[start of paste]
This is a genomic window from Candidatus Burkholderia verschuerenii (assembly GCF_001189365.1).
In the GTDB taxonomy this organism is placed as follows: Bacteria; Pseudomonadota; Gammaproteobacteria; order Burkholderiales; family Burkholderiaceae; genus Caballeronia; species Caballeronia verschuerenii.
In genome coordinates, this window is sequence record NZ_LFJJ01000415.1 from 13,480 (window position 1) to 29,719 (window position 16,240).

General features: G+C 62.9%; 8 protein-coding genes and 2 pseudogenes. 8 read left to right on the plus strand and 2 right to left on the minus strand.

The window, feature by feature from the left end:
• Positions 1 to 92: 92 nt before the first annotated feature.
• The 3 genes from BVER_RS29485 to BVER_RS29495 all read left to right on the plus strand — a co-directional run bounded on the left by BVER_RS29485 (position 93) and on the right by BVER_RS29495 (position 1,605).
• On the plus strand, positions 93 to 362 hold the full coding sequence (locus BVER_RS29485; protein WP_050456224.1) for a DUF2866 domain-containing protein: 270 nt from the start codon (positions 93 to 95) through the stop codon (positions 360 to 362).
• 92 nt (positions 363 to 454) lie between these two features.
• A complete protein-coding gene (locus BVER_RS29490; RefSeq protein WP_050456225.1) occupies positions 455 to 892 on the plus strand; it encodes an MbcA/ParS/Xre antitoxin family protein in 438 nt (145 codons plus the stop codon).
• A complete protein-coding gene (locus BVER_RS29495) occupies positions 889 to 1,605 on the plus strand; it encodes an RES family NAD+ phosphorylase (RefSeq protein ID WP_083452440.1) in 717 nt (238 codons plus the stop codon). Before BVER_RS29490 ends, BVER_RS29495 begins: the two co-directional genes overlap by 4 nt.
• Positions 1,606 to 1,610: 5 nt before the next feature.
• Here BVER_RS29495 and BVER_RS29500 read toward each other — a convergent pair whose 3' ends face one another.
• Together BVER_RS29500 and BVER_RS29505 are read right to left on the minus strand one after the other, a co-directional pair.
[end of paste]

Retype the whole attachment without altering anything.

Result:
This is a genomic window from Candidatus Burkholderia verschuerenii (assembly GCF_001189365.1).
In the GTDB taxonomy this organism is placed as follows: Bacteria; Pseudomonadota; Gammaproteobacteria; order Burkholderiales; family Burkholderiaceae; genus Caballeronia; species Caballeronia verschuerenii.
In genome coordinates, this window is sequence record NZ_LFJJ01000415.1 from 13,480 (window position 1) to 29,719 (window position 16,240).

General features: G+C 62.9%; 8 protein-coding genes and 2 pseudogenes. 8 read left to right on the plus strand and 2 right to left on the minus strand.

The window, feature by feature from the left end:
• Positions 1 to 92: 92 nt before the first annotated feature.
• The 3 genes from BVER_RS29485 to BVER_RS29495 all read left to right on the plus strand — a co-directional run bounded on the left by BVER_RS29485 (position 93) and on the right by BVER_RS29495 (position 1,605).
• On the plus strand, positions 93 to 362 hold the full coding sequence (locus BVER_RS29485; protein WP_050456224.1) for a DUF2866 domain-containing protein: 270 nt from the start codon (positions 93 to 95) through the stop codon (positions 360 to 362).
• 92 nt (positions 363 to 454) lie between these two features.
• A complete protein-coding gene (locus BVER_RS29490; RefSeq protein WP_050456225.1) occupies positions 455 to 892 on the plus strand; it encodes an MbcA/ParS/Xre antitoxin family protein in 438 nt (145 codons plus the stop codon).
• A complete protein-coding gene (locus BVER_RS29495) occupies positions 889 to 1,605 on the plus strand; it encodes an RES family NAD+ phosphorylase (RefSeq protein ID WP_083452440.1) in 717 nt (238 codons plus the stop codon). Before BVER_RS29490 ends, BVER_RS29495 begins: the two co-directional genes overlap by 4 nt.
• Positions 1,606 to 1,610: 5 nt before the next feature.
• Here BVER_RS29495 and BVER_RS29500 read toward each other — a convergent pair whose 3' ends face one another.
• Together BVER_RS29500 and BVER_RS29505 are read right to left on the minus strand one after the other, a co-directional pair.